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Cash-strapped Sri Lanka hit by record inflation

Sri Lanka's economic crisis has led to clashes at nationwide demonstrations calling on President Gotabaya Rajapaksa to step down
Sri Lanka's economic crisis has led to clashes at nationwide demonstrations calling on President Gotabaya Rajapaksa to step down - Copyright AFP Ludovic MARIN
Sri Lanka's economic crisis has led to clashes at nationwide demonstrations calling on President Gotabaya Rajapaksa to step down - Copyright AFP Ludovic MARIN

Crisis-hit Sri Lanka’s inflation hit a record high for the sixth consecutive month, official data showed on Friday as the government asked the IMF for an urgent bailout.

The broad-based National Consumer Price Index (NCPI) rose 21.5 percent year-on-year in March, more than four times the 5.1 percent inflation of a year earlier.

Food inflation in March stood at 29.5 percent, according to the latest data from the Department of Census and Statistics.

The figures are likely to rise further: the state-run oil company has subsequently raised the price of diesel, commonly used in public transport, by 64.2 percent.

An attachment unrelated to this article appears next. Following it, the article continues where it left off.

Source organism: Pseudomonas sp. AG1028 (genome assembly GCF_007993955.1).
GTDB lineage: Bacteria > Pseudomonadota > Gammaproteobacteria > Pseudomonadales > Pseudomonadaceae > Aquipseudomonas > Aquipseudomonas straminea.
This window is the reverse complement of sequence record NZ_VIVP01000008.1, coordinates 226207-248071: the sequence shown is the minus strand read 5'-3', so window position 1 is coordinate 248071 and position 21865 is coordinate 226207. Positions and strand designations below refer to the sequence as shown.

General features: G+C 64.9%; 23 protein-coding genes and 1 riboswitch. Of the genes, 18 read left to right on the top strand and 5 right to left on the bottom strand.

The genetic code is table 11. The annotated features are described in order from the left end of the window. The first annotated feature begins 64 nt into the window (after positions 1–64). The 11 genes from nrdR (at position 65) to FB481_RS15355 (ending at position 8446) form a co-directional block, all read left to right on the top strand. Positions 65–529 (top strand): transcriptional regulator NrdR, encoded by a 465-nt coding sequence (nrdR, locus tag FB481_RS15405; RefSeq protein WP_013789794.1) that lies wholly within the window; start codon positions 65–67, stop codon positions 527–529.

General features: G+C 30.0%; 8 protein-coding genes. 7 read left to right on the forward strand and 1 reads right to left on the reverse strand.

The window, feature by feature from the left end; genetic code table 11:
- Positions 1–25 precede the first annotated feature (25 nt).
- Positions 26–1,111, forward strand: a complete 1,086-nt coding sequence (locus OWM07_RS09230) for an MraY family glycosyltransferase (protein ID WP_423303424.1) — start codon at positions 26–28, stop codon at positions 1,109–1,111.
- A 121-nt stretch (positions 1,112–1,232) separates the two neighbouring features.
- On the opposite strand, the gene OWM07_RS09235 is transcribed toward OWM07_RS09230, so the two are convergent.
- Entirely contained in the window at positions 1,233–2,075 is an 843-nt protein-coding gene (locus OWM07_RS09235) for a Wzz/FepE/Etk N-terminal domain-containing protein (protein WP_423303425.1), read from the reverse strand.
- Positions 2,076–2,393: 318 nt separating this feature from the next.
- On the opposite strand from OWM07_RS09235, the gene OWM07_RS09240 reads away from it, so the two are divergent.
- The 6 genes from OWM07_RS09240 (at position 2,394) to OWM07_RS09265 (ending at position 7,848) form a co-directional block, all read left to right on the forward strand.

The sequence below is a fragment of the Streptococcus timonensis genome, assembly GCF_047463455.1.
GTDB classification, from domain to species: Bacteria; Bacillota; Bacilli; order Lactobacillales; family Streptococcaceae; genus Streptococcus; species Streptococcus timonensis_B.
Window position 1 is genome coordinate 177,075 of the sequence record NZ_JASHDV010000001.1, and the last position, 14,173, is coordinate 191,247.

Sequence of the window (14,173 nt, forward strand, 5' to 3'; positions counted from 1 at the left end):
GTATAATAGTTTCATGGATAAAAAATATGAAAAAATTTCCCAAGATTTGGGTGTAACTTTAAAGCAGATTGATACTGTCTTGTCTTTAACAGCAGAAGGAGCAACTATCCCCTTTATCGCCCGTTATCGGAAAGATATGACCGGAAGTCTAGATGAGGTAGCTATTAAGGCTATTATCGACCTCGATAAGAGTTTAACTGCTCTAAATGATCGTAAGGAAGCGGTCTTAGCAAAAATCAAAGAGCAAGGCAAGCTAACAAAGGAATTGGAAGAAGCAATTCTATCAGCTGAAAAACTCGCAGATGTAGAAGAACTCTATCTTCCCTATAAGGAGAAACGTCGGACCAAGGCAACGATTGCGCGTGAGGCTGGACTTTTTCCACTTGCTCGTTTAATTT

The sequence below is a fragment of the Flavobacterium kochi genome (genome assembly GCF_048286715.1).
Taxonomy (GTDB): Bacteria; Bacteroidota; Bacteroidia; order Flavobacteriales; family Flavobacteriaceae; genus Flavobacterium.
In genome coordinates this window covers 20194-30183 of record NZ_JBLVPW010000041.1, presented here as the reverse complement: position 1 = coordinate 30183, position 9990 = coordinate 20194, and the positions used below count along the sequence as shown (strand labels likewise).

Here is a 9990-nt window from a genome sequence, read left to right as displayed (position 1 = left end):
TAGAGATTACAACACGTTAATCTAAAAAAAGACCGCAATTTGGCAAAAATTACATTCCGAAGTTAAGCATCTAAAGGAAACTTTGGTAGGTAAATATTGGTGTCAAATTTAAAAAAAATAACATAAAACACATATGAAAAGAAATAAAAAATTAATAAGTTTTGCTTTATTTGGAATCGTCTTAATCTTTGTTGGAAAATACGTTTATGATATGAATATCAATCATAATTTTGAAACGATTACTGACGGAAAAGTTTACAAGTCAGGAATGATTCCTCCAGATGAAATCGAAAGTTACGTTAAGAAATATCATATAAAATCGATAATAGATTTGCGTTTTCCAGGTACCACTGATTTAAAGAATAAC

The worsening economic crisis has led to clashes at nationwide demonstrations calling on President Gotabaya Rajapaksa to step down over mismanagement and corruption.

Sri Lanka asked the International Monetary Fund this week for emergency assistance, but was told that the South Asian nation’s $51 billion external debt was “unsustainable” and must be “restructured” before any help.

“When the IMF determines that a country’s debt is not sustainable, the country needs to take steps to restore debt sustainability prior to IMF lending,” the Fund’s country director Masahiro Nozaki said in a statement on Wednesday.

“Approval of an IMF-supported program for Sri Lanka would require adequate assurances that debt sustainability will be restored.”

The government has announced a default on its foreign debt and said precious foreign exchange will be reserved to finance essential food and medicines.

Police clashed with protesters in central Sri Lanka on Tuesday, killing one of them and wounding nearly 30.

At least eight people have also died waiting in long lines for fuel in the past six weeks.

The country’s foreign exchange shortage has led to a slowing down of imports, including essentials. 

Shops have rationed the quantity of rice, milk powder, sugar, lentils and tinned fish sold to consumers.

Sri Lanka’s economy has collapsed since the onset of the pandemic, with a nosedive in tourism revenue as well as foreign worker remittances.

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With 2,400 staff representing 100 different nationalities, AFP covers the world as a leading global news agency. AFP provides fast, comprehensive and verified coverage of the issues affecting our daily lives.

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